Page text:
Preventing mental health issues from arising is another area that LPCs apply their skills. Those who work in prevention typically find work in community health positions, positions that work to impact mental health care policies. They either consult or work for social service agencies, improving prevention efforts for a number of community issues, such as alcohol and substance abuse, obesity, teen pregnancy, foster care, and homelessness.
Some positions require LPCs to become specialists in a particular area, specialties that often require additional certification in that area. For example, the National Board For Certified Counselors (NBCC) provides the following specialty certifications for those already certified as professional counselors: clinical mental health; addictions; school counseling; career counseling.
For LPCs wanting to work as generalists, seeing clients with a range of problems and mental health concerns, they often work in private practice individually, or with a group of other counselors. Specialties often determine where LPCs work, such as those with addiction specialties working for alcohol treatment centers, or vocational and school counselors working in schools and colleges.
If you desire to help individuals with personal growth, decision making, family life, career decisions, relationship issues, or a number of other conditions that affect everyone’s quality of live, consider a career as a licensed counseling professional (LPC). LPCs must have a master’s degree, and certain licensing and certification requirements also apply. Contact schools offering counseling degree programs to begin a career as a professional counselor.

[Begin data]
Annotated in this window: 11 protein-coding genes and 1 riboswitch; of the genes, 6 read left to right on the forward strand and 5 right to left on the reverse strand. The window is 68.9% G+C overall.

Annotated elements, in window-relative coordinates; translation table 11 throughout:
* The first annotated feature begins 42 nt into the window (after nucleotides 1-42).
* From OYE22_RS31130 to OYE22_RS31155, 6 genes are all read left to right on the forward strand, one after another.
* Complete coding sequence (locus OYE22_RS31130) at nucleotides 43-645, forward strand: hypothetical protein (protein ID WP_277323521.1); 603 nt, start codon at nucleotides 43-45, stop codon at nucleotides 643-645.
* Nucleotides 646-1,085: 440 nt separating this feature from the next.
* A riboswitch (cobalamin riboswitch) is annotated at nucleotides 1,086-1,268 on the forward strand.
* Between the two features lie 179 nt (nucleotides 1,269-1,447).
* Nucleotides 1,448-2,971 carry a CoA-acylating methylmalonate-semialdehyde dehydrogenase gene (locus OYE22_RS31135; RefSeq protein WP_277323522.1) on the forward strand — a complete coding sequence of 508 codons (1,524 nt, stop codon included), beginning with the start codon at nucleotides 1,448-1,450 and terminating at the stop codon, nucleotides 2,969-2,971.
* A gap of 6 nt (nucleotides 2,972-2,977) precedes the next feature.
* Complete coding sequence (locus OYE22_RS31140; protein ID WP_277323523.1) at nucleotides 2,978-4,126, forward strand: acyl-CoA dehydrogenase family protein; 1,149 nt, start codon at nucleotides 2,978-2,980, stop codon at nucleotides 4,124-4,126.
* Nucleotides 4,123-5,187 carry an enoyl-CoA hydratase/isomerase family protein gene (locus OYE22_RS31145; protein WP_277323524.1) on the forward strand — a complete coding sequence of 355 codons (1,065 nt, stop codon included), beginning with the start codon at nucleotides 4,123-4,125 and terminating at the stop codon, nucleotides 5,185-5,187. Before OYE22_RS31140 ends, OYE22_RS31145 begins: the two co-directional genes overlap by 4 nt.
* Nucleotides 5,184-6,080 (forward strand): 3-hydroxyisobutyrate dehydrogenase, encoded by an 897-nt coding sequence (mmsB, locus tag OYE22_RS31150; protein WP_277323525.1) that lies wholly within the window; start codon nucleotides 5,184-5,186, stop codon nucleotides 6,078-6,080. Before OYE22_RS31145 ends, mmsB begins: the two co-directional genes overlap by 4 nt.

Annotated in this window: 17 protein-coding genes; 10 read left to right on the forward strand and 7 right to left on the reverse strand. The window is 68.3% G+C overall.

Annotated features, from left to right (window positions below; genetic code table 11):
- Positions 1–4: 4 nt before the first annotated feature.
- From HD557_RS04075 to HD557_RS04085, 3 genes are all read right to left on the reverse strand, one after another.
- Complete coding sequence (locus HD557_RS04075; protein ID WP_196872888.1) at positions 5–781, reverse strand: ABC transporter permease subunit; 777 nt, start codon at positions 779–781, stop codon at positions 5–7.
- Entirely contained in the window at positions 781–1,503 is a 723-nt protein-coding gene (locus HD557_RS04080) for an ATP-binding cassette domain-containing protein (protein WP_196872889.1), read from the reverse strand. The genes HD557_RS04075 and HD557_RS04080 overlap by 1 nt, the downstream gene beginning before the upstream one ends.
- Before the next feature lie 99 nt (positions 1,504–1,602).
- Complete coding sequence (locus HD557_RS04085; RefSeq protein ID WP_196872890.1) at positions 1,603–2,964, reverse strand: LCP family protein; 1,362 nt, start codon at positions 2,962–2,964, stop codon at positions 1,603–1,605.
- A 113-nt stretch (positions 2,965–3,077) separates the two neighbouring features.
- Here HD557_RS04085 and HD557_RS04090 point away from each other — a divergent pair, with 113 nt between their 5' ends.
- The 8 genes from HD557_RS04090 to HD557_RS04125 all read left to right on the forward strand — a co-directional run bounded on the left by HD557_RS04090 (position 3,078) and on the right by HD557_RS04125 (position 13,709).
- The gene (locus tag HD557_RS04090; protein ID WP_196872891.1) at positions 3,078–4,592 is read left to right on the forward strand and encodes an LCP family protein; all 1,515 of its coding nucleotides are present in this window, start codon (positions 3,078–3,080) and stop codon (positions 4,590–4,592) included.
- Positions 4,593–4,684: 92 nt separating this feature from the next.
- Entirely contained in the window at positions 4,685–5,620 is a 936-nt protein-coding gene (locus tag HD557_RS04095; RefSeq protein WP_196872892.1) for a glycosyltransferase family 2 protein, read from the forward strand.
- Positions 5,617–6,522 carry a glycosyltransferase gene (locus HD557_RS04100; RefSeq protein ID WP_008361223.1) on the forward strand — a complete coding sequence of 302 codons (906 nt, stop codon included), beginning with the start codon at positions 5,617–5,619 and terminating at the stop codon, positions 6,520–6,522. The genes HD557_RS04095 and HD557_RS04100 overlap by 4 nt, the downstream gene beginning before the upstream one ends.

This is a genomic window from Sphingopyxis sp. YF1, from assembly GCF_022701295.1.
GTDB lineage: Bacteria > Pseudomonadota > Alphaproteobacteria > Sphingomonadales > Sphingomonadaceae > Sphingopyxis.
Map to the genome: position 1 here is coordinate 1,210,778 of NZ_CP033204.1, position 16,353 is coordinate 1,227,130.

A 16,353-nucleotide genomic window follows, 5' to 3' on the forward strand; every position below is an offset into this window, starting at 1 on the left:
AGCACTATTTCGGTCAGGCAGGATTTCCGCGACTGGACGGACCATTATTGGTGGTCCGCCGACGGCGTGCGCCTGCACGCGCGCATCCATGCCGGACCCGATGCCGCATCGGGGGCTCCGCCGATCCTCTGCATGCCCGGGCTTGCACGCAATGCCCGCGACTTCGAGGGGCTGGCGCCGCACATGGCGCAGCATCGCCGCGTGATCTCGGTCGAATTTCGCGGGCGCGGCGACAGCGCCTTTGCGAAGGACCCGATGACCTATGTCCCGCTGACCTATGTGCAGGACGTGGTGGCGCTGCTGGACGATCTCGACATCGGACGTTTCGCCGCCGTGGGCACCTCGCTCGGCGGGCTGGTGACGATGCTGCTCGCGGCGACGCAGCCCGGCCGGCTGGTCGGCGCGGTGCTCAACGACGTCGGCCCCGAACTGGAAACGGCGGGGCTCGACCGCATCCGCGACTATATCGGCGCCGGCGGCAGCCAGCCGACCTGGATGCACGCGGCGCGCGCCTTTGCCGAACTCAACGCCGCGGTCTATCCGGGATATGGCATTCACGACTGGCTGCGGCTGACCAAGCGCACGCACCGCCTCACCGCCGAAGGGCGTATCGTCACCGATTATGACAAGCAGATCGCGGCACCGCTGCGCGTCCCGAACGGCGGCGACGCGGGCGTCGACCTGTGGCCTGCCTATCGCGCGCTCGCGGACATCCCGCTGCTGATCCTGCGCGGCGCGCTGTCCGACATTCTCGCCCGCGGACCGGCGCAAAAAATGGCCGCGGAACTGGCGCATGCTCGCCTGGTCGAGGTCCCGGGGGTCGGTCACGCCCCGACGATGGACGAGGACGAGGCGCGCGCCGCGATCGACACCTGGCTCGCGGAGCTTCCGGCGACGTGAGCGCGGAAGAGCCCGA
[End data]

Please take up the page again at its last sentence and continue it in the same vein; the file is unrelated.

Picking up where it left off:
Requirements for Becoming an LPC*
LPC education and training for licensure are commensurate with the other two master’s level mental health providers: marriage and family therapists (MFTs); and clinical social workers (LCSW).
State licensure requirements for LPCs, also called professional counselors, include:
- Completing a master’s or doctoral degree in counseling from a national or regionally-accredited institution of higher education, including an internship and coursework on human behavior and development, effective counseling strategies, ethical practice, and other core knowledge areas;
- Logging a minimum of 3,000 post-master’s supervised clinical experience, performed within 2 years, and periodic continuing education classes/hours after receiving licensure;
- Passing the National Counselor Examination (NCE) or a similar state-recognized exam;
- Strictly adhering to the Code of Ethics and recognized standards of practice that the state’s counselor licensure board regulates.
*Source: American Counseling Association 5999 Stevenson Avenue Alexandria, VA 22304 Toll Free: 800-347-6647 www.counseling.org
Counseling Portfolios Lead to Jobs
Once only an effective employment tool for artists, advertising professionals, and writers, licensed counseling professionals (LPCs) now bring portfolios to job interviews. These LPCs stand ahead of the pack, giving themselves a competitive edge over others.